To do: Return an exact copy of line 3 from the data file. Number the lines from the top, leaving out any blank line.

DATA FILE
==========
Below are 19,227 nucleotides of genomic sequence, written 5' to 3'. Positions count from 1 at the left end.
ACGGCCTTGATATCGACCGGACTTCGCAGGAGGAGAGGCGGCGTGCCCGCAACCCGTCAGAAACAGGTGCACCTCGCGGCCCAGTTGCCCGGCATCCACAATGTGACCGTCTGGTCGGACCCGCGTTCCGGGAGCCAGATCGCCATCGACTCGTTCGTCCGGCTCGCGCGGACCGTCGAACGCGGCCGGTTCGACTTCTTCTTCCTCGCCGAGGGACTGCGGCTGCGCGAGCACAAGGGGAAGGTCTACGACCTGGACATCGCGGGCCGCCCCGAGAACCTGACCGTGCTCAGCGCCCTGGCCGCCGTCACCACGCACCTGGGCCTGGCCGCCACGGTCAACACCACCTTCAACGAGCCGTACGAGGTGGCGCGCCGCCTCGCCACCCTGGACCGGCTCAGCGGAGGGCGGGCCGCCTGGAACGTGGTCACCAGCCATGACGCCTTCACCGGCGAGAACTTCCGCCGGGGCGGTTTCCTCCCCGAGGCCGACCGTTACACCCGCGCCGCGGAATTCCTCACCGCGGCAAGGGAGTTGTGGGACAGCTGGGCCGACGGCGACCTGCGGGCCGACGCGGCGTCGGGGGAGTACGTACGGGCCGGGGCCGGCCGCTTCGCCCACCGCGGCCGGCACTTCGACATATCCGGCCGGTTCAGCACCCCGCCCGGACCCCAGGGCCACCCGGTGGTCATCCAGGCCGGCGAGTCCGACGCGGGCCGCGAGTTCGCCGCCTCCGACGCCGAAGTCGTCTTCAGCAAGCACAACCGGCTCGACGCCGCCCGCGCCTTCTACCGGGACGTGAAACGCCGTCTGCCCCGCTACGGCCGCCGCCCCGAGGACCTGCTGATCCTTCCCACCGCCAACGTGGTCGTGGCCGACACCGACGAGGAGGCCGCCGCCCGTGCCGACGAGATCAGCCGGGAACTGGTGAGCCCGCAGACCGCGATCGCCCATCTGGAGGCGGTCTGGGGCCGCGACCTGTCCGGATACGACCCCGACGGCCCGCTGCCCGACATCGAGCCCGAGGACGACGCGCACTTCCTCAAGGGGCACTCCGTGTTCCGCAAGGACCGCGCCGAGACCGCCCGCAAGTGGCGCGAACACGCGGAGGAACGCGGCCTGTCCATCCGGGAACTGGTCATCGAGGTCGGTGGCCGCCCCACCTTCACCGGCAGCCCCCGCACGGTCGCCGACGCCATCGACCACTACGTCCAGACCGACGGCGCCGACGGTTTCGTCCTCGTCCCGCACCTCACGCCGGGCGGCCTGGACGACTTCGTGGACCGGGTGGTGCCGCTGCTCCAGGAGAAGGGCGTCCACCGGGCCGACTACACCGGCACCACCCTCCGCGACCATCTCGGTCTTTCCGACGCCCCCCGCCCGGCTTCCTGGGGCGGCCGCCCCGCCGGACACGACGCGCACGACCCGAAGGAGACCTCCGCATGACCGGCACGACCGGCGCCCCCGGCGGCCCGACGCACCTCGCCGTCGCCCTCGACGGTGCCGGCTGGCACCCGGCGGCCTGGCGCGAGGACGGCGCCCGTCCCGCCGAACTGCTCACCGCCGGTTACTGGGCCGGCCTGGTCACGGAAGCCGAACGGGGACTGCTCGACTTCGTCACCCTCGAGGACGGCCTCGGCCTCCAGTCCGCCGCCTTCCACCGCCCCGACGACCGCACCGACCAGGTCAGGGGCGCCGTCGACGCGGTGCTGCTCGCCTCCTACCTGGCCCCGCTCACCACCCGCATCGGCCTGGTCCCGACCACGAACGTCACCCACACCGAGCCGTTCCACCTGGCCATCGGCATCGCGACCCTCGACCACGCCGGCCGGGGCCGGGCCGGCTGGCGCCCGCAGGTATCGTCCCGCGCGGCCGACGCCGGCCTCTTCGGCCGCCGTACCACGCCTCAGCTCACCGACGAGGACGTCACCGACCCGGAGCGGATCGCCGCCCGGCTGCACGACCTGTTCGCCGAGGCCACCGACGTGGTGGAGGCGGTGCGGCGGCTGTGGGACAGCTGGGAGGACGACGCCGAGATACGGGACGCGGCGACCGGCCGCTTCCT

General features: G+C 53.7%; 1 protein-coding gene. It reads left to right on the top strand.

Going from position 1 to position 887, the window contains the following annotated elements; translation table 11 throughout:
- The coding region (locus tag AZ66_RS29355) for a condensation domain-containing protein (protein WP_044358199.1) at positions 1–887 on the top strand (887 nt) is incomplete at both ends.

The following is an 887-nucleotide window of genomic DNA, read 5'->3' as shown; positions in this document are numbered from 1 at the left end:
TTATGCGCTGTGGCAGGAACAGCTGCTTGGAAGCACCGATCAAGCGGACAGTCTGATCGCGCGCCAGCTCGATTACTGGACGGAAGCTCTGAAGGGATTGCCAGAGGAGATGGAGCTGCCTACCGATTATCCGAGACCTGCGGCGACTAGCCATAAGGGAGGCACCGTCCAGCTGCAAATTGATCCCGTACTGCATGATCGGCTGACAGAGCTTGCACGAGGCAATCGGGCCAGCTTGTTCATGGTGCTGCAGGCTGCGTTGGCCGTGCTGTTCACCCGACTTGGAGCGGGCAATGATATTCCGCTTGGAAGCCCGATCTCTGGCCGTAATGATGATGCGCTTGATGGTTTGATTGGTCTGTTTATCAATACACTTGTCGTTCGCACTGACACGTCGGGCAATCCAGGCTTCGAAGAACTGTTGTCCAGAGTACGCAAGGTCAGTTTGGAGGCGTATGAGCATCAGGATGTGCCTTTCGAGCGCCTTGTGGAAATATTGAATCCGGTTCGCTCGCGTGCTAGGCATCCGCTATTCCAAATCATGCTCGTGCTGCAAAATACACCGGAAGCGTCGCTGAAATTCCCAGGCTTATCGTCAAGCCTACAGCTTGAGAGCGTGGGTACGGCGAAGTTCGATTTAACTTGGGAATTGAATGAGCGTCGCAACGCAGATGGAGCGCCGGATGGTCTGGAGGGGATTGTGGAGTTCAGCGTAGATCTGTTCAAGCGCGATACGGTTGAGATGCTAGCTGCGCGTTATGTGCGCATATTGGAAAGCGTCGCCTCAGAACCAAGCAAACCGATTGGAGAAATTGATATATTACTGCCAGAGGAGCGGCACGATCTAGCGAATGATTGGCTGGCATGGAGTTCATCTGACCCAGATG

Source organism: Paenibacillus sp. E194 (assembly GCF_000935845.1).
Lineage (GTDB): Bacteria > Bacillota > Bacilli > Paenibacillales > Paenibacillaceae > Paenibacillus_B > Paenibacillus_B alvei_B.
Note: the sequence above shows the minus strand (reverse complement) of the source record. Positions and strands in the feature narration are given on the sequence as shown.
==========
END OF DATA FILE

General features: G+C 53.7%; 1 protein-coding gene. It reads left to right on the top strand.